The world is often unjust.
When the league's gaggle of schedule-makers huddled in an air-tight room piecing together this year's prime-time slate, they came to the conclusion that Buffalo would be a thing of relevance in late October.
Here's what we'll be watching for on Monday Night Football:
- The humble people of New England luxuriate this morning in the afterglow of another championship after the Boston Red Sox toppled the ill-fated Dodgers for baseball's biggest glory. The good times feel bound to roll on as Tom Brady serves up the nightcap against a Bills team he's fully owned since 2001. The Patriots quarterback is 28-3 facing Buffalo, the highest winning percentage by a quarterback against any team in the league since the 1970 merger. This season alone, Brady has flung 16 touchdown passes, while the offensively inept Bills have thrown just three as a squad all year.
- We could prattle on and on with these numbers, but anyone who watches the NFL gets the point. The Patriots have been a model of ultra-consistency and success. The Bills have shifted through a thousand coaching changes and failed to find anything resembling a franchise quarterback in a post-Jim Kelly universe.
Buffalo hopes it might have an answer in Josh Allen, but the rookie won't be on the field against New England as he recovers from a UCL injury in his throwing elbow. In his absence, the Bills will roll out 35-year-old Derek Anderson, a journeyman passer who unfurled three picks against the Colts in his first start of the year in Week 7. As the 13th Buffalo quarterback to face Brady, Anderson is being asked to lift an attack that ranks last in the league in scoring, last in passing, and 31st in third-down percentage with more turnovers than all but three other clubs. On the year, Buffalo has posted fewer points (81) than Rams running back Todd Gurley (88).
- The issue in Buffalo is a dearth of manpower. While running back LeSean McCoy has cleared concussion protocol and is expected to play, he hasn't been able to save this offense while rushing for just 244 yards over six starts. Chris Ivory is bound to see a smattering of touches against the Patriots, while Anderson will attempt to connect with a cast of wideouts missing a true leader. Kelvin Benjamin has just 14 grabs on the year, putting the former Panthers target behind Zay Jones (19) and tight end Charles Clay (16). Anderson has familiarity with Benjamin from their days in Carolina, but the wideout will be dealing with New England cover man Stephon Gilmore.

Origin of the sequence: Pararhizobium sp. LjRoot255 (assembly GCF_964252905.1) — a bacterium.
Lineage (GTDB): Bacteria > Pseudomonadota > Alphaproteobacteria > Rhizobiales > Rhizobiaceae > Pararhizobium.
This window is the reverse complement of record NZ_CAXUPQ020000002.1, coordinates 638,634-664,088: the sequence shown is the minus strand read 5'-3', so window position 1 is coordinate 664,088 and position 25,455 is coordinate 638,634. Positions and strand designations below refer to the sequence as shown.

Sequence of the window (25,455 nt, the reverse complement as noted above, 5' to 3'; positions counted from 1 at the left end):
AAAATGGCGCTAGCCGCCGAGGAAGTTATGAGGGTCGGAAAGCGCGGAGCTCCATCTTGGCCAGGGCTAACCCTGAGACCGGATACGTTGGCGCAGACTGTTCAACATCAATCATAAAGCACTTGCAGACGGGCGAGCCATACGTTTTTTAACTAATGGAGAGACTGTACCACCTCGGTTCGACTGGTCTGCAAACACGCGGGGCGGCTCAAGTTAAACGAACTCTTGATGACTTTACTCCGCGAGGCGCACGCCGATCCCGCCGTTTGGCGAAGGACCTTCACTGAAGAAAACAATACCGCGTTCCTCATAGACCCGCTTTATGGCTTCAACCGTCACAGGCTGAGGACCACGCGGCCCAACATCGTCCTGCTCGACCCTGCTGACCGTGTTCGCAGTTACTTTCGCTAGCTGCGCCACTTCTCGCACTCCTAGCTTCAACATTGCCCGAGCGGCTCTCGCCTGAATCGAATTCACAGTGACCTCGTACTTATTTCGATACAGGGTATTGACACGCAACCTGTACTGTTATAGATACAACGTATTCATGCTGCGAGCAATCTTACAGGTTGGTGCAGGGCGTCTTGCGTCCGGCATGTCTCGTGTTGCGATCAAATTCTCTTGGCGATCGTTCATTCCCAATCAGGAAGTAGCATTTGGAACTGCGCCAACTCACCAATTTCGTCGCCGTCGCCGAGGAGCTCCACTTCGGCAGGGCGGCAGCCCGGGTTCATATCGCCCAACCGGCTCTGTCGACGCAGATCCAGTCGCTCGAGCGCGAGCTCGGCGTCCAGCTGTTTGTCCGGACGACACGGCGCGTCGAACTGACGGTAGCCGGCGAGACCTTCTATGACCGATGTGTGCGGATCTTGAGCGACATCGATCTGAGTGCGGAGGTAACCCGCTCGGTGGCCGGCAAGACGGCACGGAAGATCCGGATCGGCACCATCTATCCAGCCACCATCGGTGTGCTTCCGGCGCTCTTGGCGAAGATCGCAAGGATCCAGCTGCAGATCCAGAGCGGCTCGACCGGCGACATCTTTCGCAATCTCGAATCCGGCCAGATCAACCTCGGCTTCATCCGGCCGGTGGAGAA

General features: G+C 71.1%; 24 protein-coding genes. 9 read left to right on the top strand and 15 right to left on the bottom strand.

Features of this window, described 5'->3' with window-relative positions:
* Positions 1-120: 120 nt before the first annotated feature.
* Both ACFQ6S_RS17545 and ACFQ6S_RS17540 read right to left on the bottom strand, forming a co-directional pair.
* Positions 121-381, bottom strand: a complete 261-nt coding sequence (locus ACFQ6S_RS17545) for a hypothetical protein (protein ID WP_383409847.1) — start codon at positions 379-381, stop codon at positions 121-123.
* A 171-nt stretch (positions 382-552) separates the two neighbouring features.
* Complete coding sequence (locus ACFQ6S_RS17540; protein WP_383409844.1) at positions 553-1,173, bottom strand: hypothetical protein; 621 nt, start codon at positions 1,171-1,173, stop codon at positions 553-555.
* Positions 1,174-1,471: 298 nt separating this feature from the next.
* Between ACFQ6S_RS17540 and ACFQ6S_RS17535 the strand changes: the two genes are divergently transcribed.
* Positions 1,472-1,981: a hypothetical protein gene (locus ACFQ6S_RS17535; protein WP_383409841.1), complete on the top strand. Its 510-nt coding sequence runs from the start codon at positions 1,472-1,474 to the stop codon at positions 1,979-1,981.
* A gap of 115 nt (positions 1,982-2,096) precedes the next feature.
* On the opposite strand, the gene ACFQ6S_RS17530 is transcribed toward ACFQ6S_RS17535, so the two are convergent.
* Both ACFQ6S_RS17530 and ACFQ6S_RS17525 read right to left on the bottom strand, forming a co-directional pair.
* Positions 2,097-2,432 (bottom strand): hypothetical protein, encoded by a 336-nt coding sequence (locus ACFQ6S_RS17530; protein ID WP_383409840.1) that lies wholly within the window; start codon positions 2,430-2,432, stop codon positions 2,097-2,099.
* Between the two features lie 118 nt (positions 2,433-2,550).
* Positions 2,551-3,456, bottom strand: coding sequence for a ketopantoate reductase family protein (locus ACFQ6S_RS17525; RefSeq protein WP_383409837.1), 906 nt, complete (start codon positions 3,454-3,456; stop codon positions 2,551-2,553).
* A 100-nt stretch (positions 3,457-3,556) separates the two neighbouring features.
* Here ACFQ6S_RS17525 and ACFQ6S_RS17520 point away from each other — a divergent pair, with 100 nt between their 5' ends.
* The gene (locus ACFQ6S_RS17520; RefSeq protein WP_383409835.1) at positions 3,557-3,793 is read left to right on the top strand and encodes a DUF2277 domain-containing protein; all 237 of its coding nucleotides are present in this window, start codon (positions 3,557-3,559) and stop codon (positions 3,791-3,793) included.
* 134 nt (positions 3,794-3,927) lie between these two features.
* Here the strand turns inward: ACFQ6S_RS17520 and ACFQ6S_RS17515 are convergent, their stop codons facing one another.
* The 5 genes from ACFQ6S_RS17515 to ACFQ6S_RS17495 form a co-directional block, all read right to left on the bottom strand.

Tommy has zoned in on Gordon, throwing to the wideout 16 times over the past two tilts and finding the former Browns star for 100 receiving yards last week against Chicago. Gordon gives New England a legitimate presence downfield and Brady's numbers show it -- even if he sits out the first quarter Monday for disciplinary reasons. How nice of Cleveland to ship one of the game's most naturally talented receivers to the finest franchise in football for a bag of soiled plastic forks.
- The hope is that star tight end Rob Gronkowski (back) will suit up, but the Patriots have already ruled out rookie runner Sony Michel with a knee injury. That means a major workload for the versatile James White, who came into Week 8 leading all backs in targets (61) and receiving touchdowns (6), while sitting second in receptions (45) and yardage (380).
As the only runner all year to post at least seven scrimmage touchdowns on fewer than 100 touches, White is the ideal weapon for this offense and the likely candidate for a huge Monday night.
- History tells us Buffalo has no shot -- not against a Patriots team that systematically drills the Bills year after year. These prime-time games are often strange affairs, though, and Western New York will be fired up for their first Monday night appearance since 2008. The best hope for a tight tilt is Buffalo's defense generating a few early turnovers and keeping Brady at bay -- recalling what happened in a Week 3 stunner over the Vikings.
The sunny autumn days are turning colder, though, and the Patriots don't often stumble. This is typically when Belichick's cadre of robots flip the switch and run off 12 mega-lashings in a row, leaving this pampered fan base to casually/vicariously credit themselves for each and every success.